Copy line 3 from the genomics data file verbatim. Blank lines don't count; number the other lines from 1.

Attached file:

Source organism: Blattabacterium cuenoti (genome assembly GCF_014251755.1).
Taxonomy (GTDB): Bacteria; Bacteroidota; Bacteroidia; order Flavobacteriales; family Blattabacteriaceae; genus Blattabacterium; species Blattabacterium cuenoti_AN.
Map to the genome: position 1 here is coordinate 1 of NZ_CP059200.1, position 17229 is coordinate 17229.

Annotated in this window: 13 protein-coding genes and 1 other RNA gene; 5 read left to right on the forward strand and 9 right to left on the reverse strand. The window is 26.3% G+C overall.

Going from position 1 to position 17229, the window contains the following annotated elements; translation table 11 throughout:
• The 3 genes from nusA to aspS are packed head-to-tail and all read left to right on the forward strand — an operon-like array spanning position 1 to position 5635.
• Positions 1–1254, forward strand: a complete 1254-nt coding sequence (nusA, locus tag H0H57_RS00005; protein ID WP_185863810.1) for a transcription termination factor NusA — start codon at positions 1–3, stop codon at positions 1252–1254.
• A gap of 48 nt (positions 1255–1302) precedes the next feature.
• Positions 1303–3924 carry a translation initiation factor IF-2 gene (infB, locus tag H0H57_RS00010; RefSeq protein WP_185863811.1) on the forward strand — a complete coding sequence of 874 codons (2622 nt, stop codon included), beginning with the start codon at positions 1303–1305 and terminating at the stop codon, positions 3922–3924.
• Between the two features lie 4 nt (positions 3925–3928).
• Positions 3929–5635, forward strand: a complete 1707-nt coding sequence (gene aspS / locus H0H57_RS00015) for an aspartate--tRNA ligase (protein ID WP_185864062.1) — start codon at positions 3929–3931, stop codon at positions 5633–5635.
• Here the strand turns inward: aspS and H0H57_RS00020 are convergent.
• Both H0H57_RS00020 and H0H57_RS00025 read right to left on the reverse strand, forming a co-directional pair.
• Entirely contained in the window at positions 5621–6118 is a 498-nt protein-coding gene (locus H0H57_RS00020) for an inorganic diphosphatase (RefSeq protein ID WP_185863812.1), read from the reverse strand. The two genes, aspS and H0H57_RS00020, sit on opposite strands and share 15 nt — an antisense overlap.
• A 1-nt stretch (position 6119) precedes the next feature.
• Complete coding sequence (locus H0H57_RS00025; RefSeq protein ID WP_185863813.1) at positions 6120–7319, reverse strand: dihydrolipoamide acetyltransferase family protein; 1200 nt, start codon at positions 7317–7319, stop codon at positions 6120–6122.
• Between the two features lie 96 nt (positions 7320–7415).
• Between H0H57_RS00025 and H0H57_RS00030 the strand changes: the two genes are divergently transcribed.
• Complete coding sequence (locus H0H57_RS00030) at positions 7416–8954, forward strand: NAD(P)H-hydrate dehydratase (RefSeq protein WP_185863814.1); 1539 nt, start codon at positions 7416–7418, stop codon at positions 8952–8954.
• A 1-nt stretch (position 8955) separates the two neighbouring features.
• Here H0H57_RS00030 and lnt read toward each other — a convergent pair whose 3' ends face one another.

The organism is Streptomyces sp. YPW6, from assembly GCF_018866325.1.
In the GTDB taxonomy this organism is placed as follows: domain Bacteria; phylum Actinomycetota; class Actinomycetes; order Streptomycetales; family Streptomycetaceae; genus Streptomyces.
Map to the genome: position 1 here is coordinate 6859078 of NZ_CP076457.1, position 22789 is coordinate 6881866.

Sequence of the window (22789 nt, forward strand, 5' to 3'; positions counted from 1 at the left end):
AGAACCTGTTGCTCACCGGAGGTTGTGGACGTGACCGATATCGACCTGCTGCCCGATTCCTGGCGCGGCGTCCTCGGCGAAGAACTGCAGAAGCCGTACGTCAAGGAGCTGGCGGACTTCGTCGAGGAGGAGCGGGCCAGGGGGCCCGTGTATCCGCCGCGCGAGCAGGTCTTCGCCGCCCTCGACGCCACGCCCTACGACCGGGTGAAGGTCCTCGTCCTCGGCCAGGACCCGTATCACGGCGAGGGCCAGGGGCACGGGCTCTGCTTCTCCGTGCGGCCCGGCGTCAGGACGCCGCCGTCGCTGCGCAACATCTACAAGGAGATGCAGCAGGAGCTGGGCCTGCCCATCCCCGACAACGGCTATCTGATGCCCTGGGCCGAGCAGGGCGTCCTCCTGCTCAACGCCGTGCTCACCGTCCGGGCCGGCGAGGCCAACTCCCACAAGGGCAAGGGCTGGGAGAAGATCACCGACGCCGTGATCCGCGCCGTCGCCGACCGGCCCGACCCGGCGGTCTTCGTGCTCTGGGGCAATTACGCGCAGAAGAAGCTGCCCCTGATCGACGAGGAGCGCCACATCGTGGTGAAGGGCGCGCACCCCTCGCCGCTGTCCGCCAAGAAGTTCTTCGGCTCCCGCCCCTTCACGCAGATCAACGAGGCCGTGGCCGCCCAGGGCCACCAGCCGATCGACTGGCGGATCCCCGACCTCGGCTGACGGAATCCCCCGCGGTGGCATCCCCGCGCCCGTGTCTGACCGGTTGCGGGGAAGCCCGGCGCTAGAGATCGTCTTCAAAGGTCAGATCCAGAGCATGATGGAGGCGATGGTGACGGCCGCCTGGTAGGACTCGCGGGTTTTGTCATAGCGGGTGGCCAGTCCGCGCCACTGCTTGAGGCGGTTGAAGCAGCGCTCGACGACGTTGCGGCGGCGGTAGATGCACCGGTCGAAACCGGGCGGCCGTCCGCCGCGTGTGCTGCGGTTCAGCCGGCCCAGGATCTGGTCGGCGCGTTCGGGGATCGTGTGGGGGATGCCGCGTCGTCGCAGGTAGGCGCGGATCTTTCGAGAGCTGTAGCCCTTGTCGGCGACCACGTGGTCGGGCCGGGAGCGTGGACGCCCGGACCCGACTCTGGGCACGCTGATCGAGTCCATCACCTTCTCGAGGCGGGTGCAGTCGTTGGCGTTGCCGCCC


Map to the genome: position 1 here is coordinate 1 of NZ_CP059200.1, position 17229 is coordinate 17229.